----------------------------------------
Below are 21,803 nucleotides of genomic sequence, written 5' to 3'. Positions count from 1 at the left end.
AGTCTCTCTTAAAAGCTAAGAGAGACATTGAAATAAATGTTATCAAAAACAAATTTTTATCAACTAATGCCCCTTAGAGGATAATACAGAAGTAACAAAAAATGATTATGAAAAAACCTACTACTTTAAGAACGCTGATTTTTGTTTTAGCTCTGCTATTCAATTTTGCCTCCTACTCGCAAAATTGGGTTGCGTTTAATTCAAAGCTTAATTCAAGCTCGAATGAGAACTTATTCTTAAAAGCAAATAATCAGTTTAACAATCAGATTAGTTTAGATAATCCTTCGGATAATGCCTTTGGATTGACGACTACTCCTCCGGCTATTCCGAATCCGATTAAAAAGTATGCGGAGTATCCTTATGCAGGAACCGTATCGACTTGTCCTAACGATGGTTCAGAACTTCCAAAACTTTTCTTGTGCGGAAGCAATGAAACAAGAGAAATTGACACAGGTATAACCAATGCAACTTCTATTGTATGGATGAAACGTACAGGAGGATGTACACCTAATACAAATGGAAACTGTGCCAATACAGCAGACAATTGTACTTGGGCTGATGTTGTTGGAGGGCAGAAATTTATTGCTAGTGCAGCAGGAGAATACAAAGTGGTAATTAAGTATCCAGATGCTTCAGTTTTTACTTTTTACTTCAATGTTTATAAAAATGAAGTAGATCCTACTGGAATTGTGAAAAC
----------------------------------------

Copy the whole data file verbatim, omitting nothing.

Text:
Below are 21,803 nucleotides of genomic sequence, written 5' to 3'. Positions count from 1 at the left end.
AGTCTCTCTTAAAAGCTAAGAGAGACATTGAAATAAATGTTATCAAAAACAAATTTTTATCAACTAATGCCCCTTAGAGGATAATACAGAAGTAACAAAAAATGATTATGAAAAAACCTACTACTTTAAGAACGCTGATTTTTGTTTTAGCTCTGCTATTCAATTTTGCCTCCTACTCGCAAAATTGGGTTGCGTTTAATTCAAAGCTTAATTCAAGCTCGAATGAGAACTTATTCTTAAAAGCAAATAATCAGTTTAACAATCAGATTAGTTTAGATAATCCTTCGGATAATGCCTTTGGATTGACGACTACTCCTCCGGCTATTCCGAATCCGATTAAAAAGTATGCGGAGTATCCTTATGCAGGAACCGTATCGACTTGTCCTAACGATGGTTCAGAACTTCCAAAACTTTTCTTGTGCGGAAGCAATGAAACAAGAGAAATTGACACAGGTATAACCAATGCAACTTCTATTGTATGGATGAAACGTACAGGAGGATGTACACCTAATACAAATGGAAACTGTGCCAATACAGCAGACAATTGTACTTGGGCTGATGTTGTTGGAGGGCAGAAATTTATTGCTAGTGCAGCAGGAGAATACAAAGTGGTAATTAAGTATCCAGATGCTTCAGTTTTTACTTTTTACTTCAATGTTTATAAAAATGAAGTAGATCCTACTGGAATTGTGAAAAC